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Entry Filed under: 19th Century,20th Century,Belgium,Capital Punishment,Congo (Kinshasa),Death Penalty,England,Execution,Germany,Hanged,History,Murder,Occupation and Colonialism,Pelf,Power,Wrongful Executions

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1916: Sir Roger Casement

7 comments August 3rd, 2008 Headsman

On this date in 1916, Roger Casement was hanged for treason by the British crown that had knighted him only a few years before.

Casement died for his part in the Easter Rising, but this Irish nationalist hero’s layered story has long made him a very different sort of cultural marker than, say, James Connolly.

Casement came to public prominence for his damning report on Belgium’s atrocious treatment of natives in its Congo colony, e.g.:

[T]he great decrease in population, the dirty and ill-kept towns, and the complete absence of goats, sheep, or fowls — once very plentiful in this country — were to be attributed above all else to the continued effort made during many years to compel the natives to work india-rubber. Large bodies of native troops had formerly been quartered in the district, and the punitive measures undertaken to his end had endured for a considerable period. During the course of these operations there had been much loss of life, accompanied, I fear, by a somewhat general mutilation of the dead, as proof that the soldiers had done their duty.

. . . Two cases (of mutilation) came to my actual notice while I was in the lake district. One, a young man, both of whose hands had been beaten off with the butt ends of rifles against a tree; the other a young lad of 11 or 12 years of age, whose right hand was cut off at the wrist. . . . I both these cases the Government soldiers had been accompanied by white officers whose names were given to me. Of six natives (one a girl, three little boys, one youth, and one old woman) who had been mutilated in this way during the rubber regime, all except one were dead at the date of my visit.

[A sentry in the employ of one of the concessionary private companies] said he had caught and was detaining as prisoners (eleven women) to compel their husbands to bring in the right amount of rubber required of them on the next market day. . . . When I asked what would become of these women if their husbands failed to bring in the right quantity of rubber . . , he said at once that then they would be kept there until their husbands had redeemed them.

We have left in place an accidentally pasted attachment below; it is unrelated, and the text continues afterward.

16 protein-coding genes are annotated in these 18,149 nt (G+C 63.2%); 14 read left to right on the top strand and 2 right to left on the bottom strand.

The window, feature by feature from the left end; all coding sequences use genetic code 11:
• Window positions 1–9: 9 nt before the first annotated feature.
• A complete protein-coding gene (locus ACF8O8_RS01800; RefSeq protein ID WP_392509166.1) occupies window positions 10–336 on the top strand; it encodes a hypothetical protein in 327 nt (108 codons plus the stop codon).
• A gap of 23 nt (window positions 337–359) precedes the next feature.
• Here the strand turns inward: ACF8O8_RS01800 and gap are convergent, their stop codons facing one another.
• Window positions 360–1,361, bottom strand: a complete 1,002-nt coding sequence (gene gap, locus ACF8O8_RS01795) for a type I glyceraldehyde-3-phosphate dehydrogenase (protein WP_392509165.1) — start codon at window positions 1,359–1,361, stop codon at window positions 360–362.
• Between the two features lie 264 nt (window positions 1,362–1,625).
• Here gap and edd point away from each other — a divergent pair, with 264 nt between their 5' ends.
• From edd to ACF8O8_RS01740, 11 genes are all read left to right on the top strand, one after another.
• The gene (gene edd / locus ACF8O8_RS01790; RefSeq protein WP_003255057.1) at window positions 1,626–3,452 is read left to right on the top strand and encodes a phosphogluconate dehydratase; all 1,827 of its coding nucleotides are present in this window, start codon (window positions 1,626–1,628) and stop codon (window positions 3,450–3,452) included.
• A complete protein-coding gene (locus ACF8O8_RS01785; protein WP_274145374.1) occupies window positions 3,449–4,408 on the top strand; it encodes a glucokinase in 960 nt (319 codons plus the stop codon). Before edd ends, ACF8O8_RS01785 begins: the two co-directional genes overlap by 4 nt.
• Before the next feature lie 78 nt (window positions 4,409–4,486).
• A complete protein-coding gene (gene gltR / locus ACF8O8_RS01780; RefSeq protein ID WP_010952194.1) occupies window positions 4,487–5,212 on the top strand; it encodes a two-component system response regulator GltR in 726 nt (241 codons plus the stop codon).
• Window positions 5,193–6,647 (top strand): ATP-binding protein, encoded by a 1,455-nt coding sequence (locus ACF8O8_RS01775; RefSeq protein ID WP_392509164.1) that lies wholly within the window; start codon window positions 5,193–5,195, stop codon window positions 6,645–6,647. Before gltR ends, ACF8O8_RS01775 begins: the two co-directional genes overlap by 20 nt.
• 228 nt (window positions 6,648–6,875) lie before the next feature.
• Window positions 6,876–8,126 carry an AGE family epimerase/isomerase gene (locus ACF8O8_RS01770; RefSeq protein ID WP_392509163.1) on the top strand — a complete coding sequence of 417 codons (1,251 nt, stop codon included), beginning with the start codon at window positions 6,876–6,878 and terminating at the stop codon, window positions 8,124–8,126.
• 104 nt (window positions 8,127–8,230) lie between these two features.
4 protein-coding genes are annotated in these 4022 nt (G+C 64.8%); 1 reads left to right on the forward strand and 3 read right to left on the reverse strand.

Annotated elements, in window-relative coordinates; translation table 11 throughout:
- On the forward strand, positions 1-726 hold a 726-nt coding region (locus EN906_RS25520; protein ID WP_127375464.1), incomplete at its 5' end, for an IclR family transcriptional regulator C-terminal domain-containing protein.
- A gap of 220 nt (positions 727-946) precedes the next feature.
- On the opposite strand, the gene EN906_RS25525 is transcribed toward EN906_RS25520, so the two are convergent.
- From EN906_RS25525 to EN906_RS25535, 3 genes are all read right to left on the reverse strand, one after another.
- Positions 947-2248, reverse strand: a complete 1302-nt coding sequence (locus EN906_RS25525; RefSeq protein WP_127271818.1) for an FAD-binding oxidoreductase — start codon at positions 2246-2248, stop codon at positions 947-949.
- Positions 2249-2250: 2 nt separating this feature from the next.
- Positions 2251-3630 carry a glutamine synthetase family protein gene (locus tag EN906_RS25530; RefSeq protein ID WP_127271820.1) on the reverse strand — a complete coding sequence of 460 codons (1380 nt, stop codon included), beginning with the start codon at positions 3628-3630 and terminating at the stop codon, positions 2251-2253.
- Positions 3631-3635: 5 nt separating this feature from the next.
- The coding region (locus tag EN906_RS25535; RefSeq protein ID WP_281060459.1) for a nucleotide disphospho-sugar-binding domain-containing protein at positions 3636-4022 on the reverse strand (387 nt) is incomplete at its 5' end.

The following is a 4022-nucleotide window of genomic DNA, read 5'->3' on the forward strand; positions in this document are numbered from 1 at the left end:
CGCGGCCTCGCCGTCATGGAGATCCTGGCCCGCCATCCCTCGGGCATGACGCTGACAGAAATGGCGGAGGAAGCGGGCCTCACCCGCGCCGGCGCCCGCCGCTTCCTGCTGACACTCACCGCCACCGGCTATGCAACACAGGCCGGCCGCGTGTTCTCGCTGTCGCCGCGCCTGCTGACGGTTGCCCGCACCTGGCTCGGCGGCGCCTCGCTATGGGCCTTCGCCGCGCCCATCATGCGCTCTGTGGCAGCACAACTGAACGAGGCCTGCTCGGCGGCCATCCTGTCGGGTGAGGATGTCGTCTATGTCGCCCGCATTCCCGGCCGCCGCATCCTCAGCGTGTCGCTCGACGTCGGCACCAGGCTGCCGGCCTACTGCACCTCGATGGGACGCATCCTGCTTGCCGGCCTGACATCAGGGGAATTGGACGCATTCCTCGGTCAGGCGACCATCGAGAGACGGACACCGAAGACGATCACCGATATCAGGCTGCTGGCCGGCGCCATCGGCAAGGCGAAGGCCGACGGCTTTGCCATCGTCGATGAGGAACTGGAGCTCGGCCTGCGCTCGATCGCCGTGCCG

Casement’s is an honorable name in the campaign for the Congo, an early human rights and anti-colonial struggle; in this 92-minute BBC documentary on the notorious depredations in the Congo, the Casement report’s creation and impact are treated from about 1:15:15 through the end:

A similar investigation undertaken in Peru — where the lens focused on British employers, rather than strictly the malfeasance of foreign states — earned him knighthood in 1911, but Casement’s personal evolution from loyal Protestant* imperial operative with a sympathy for the Irish cause to revolutionary nationalist was already underway. “This journey into the depths of the Congo has been useful in helping me discover my own country and understand her situation, her destiny, her reality,” he wrote his sister. “I’ve also found my true self: the incorrigible Irishman.”

He resigned from the consular service and began recruiting for the Irish Volunteers.

As World War I opened, Casement identified British aggression as its cause, an extension of the violent imperial hegemony he chronicled in The Crime Against Europe:

The British Empire was not founded in peace; how, then can it be kept by peace, or ensured by peace-treaties? It was born of pillage and blood-shed, and has been maintained by both; and it cannot now be secured by a common language any more than a common Bible. The lands called the British Empire belong to many races, and it is only by the sword and not by the Book of Peace or any pact of peace that those races can be kept from the ownership of their own countries.

While any Irish Republican would have agreed with that sentiment, the resulting moral and tactical calculus for the Irish cause to ally with the German was not universally embraced — and was certainly anathema to the British.

“In the Streets of Catania”
by Roger Casement

All that was beautiful and just,
All that was pure and sad
Went in one little, moving plot of dust
The world called bad.

Came like a highwayman, and went,